Dutch hospitals have reported 304 potential leaks of sensitive information to the Dutch data protection agency DPA since the beginning of this year, Trouw said on Thursday.
Reporting has been compulsory for a wide variety of organisations since the start of this year.
The agency has refused to give any information about the size and type of the leaks, saying it would be too easy to trace the hospitals which are responsible. But in general, the leaks are mainly caused by unsecured connections and human error, the agency said.
One case which hit the headlines earlier this year was the loss of an unencrypted hard disk containing information about 800 patients attending the Antoni van Leeuwenhoek cancer hospital in Amsterdam.
In total, 4,700 different organisations reported potential leaks to the agency, with around 25% coming from healthcare providers.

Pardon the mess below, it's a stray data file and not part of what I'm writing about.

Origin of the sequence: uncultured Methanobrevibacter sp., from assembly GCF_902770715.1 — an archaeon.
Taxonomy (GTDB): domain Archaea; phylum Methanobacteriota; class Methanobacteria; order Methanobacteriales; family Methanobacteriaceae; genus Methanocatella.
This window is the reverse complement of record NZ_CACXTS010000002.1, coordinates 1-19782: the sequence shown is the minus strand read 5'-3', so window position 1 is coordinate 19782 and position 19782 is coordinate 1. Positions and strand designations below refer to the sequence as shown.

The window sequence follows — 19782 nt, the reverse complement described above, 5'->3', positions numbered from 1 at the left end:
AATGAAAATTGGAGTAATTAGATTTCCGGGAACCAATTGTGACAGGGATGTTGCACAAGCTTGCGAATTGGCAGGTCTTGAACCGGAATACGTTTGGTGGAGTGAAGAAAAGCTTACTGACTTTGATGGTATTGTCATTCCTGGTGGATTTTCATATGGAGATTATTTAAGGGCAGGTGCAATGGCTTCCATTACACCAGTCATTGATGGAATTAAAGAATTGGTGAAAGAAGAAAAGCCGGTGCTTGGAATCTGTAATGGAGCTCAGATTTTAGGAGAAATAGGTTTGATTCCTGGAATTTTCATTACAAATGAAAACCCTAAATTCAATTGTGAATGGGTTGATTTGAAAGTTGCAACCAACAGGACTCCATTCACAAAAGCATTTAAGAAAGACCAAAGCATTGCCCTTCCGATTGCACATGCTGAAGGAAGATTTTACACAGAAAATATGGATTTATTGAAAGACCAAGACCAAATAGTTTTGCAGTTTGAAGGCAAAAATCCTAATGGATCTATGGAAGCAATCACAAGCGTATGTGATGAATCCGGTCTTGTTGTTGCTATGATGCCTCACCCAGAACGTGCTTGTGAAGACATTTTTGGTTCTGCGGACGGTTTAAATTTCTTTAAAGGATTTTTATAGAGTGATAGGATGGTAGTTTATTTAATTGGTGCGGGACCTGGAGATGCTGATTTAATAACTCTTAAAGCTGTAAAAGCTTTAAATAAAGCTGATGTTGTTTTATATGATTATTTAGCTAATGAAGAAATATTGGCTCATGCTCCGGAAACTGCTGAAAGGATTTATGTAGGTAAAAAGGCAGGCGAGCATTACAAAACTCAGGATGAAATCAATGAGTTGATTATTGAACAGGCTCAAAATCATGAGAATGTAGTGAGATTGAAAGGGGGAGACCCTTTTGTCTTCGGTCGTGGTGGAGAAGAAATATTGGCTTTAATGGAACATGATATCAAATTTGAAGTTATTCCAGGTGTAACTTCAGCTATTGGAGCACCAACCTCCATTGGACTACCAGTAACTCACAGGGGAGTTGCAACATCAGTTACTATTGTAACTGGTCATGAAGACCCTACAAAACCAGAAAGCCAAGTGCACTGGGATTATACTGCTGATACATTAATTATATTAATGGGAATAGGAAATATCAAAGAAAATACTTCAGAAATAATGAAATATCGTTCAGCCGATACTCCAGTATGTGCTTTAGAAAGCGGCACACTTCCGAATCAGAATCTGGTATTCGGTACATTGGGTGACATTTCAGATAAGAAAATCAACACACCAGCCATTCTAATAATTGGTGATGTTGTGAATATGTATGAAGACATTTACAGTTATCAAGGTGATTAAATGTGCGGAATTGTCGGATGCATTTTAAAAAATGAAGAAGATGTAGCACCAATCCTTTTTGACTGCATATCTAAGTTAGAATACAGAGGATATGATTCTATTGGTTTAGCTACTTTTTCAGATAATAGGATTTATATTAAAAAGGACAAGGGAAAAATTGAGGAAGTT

‘There is a great willingness to comply with the reporting requirement, so a report is made even if there are doubts about whether it is necessary,’ a spokesman for the Dutch hospitals association told Trouw.
The loss of a flash drive and a mailing which is sent out without addresses being screened off are also considered data leaks, Trouw said.
Organisations which fail to comply can be fined up to €820,000.
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